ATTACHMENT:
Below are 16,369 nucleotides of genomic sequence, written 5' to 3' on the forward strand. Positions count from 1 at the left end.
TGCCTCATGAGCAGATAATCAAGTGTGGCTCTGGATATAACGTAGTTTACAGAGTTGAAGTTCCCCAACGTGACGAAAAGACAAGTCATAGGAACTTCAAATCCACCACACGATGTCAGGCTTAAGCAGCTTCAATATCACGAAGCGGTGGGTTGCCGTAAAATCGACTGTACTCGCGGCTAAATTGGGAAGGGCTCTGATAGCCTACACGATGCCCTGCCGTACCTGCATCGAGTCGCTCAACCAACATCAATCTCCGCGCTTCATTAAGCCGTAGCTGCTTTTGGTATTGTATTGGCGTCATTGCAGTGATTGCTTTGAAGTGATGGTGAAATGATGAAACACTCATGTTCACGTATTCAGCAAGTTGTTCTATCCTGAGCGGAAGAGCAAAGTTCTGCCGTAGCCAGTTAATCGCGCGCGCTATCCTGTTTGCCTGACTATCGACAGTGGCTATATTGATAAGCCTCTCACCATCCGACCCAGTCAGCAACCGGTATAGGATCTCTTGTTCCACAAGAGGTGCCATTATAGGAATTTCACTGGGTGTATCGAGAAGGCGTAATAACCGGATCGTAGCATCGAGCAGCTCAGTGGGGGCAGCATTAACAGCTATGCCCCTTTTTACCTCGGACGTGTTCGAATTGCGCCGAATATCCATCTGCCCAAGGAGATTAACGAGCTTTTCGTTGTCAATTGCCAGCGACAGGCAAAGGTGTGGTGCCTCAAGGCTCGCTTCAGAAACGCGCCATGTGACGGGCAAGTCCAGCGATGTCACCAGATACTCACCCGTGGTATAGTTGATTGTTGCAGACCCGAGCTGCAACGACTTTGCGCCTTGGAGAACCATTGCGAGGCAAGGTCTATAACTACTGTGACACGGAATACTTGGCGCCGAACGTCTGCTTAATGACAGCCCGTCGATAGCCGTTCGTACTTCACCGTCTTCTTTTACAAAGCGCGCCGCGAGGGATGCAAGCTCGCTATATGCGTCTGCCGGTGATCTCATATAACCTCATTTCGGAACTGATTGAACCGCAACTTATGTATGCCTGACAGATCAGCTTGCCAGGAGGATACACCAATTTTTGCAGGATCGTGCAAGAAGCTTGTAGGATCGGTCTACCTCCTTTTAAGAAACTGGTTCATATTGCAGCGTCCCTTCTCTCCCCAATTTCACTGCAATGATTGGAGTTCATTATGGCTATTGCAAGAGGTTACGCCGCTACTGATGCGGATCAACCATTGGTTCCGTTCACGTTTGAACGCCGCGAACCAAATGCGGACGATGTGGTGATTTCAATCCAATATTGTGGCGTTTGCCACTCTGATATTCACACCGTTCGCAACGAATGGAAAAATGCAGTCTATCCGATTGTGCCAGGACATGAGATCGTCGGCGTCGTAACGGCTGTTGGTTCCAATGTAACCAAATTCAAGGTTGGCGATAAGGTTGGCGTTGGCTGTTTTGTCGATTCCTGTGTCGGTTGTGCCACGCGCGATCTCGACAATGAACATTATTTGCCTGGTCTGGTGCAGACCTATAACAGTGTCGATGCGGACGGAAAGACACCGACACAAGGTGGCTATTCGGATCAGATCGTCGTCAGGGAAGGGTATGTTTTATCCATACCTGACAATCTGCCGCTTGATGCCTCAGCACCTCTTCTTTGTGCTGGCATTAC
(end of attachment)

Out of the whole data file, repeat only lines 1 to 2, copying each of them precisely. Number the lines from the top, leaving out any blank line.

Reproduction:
Below are 16,369 nucleotides of genomic sequence, written 5' to 3' on the forward strand. Positions count from 1 at the left end.
TGCCTCATGAGCAGATAATCAAGTGTGGCTCTGGATATAACGTAGTTTACAGAGTTGAAGTTCCCCAACGTGACGAAAAGACAAGTCATAGGAACTTCAAATCCACCACACGATGTCAGGCTTAAGCAGCTTCAATATCACGAAGCGGTGGGTTGCCGTAAAATCGACTGTACTCGCGGCTAAATTGGGAAGGGCTCTGATAGCCTACACGATGCCCTGCCGTACCTGCATCGAGTCGCTCAACCAACATCAATCTCCGCGCTTCATTAAGCCGTAGCTGCTTTTGGTATTGTATTGGCGTCATTGCAGTGATTGCTTTGAAGTGATGGTGAAATGATGAAACACTCATGTTCACGTATTCAGCAAGTTGTTCTATCCTGAGCGGAAGAGCAAAGTTCTGCCGTAGCCAGTTAATCGCGCGCGCTATCCTGTTTGCCTGACTATCGACAGTGGCTATATTGATAAGCCTCTCACCATCCGACCCAGTCAGCAACCGGTATAGGATCTCTTGTTCCACAAGAGGTGCCATTATAGGAATTTCACTGGGTGTATCGAGAAGGCGTAATAACCGGATCGTAGCATCGAGCAGCTCAGTGGGGGCAGCATTAACAGCTATGCCCCTTTTTACCTCGGACGTGTTCGAATTGCGCCGAATATCCATCTGCCCAAGGAGATTAACGAGCTTTTCGTTGTCAATTGCCAGCGACAGGCAAAGGTGTGGTGCCTCAAGGCTCGCTTCAGAAACGCGCCATGTGACGGGCAAGTCCAGCGATGTCACCAGATACTCACCCGTGGTATAGTTGATTGTTGCAGACCCGAGCTGCAACGACTTTGCGCCTTGGAGAACCATTGCGAGGCAAGGTCTATAACTACTGTGACACGGAATACTTGGCGCCGAACGTCTGCTTAATGACAGCCCGTCGATAGCCGTTCGTACTTCACCGTCTTCTTTTACAAAGCGCGCCGCGAGGGATGCAAGCTCGCTATATGCGTCTGCCGGTGATCTCATATAACCTCATTTCGGAACTGATTGAACCGCAACTTATGTATGCCTGACAGATCAGCTTGCCAGGAGGATACACCAATTTTTGCAGGATCGTGCAAGAAGCTTGTAGGATCGGTCTACCTCCTTTTAAGAAACTGGTTCATATTGCAGCGTCCCTTCTCTCCCCAATTTCACTGCAATGATTGGAGTTCATTATGGCTATTGCAAGAGGTTACGCCGCTACTGATGCGGATCAACCATTGGTTCCGTTCACGTTTGAACGCCGCGAACCAAATGCGGACGATGTGGTGATTTCAATCCAATATTGTGGCGTTTGCCACTCTGATATTCACACCGTTCGCAACGAATGGAAAAATGCAGTCTATCCGATTGTGCCAGGACATGAGATCGTCGGCGTCGTAACGGCTGTTGGTTCCAATGTAACCAAATTCAAGGTTGGCGATAAGGTTGGCGTTGGCTGTTTTGTCGATTCCTGTGTCGGTTGTGCCACGCGCGATCTCGACAATGAACATTATTTGCCTGGTCTGGTGCAGACCTATAACAGTGTCGATGCGGACGGAAAGACACCGACACAAGGTGGCTATTCGGATCAGATCGTCGTCAGGGAAGGGTATGTTTTATCCATACCTGACAATCTGCCGCTTGATGCCTCAGCACCTCTTCTTTGTGCTGGCATTAC